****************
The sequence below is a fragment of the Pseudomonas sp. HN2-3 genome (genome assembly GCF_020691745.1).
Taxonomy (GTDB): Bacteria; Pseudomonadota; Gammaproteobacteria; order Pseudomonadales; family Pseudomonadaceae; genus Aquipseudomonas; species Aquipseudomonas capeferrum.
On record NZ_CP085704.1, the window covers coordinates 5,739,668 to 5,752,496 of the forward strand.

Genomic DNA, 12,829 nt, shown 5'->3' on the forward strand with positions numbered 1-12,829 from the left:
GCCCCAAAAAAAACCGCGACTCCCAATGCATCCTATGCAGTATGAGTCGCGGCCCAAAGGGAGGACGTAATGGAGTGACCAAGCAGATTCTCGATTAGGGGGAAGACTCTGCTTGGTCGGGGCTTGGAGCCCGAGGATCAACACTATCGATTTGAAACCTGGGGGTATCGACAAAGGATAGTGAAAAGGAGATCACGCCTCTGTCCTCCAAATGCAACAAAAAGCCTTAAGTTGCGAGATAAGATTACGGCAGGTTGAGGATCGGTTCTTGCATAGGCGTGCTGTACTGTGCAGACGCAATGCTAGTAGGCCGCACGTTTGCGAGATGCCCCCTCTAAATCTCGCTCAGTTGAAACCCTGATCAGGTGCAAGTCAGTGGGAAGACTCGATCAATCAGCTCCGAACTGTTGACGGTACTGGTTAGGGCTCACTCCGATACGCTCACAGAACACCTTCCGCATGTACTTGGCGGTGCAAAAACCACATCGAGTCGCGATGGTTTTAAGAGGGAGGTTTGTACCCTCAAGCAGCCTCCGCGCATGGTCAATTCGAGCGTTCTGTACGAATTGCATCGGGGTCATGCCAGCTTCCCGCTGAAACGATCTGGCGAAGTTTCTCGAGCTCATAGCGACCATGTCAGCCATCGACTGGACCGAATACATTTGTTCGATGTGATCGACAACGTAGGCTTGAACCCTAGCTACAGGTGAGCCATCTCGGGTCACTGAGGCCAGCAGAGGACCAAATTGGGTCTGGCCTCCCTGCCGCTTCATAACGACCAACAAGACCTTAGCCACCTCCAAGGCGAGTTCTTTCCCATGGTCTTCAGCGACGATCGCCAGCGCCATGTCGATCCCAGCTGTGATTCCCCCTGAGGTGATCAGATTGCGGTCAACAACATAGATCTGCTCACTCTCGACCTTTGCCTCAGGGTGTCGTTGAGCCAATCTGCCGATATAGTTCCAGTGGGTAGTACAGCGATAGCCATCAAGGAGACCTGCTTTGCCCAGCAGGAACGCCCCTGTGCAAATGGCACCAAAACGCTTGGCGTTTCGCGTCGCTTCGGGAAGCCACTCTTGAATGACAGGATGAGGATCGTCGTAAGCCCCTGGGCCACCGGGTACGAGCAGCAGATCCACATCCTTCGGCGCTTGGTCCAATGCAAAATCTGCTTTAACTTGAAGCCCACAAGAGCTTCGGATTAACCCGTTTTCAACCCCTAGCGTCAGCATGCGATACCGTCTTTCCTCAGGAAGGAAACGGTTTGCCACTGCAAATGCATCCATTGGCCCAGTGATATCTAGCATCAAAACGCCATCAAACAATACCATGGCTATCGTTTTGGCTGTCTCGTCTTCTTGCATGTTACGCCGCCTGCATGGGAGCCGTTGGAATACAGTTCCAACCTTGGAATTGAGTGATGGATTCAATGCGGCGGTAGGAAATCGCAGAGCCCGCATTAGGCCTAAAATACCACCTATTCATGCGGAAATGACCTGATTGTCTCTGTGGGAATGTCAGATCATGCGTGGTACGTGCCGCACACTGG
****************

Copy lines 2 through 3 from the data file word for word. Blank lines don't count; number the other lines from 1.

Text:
Taxonomy (GTDB): Bacteria; Pseudomonadota; Gammaproteobacteria; order Pseudomonadales; family Pseudomonadaceae; genus Aquipseudomonas; species Aquipseudomonas capeferrum.
On record NZ_CP085704.1, the window covers coordinates 5,739,668 to 5,752,496 of the forward strand.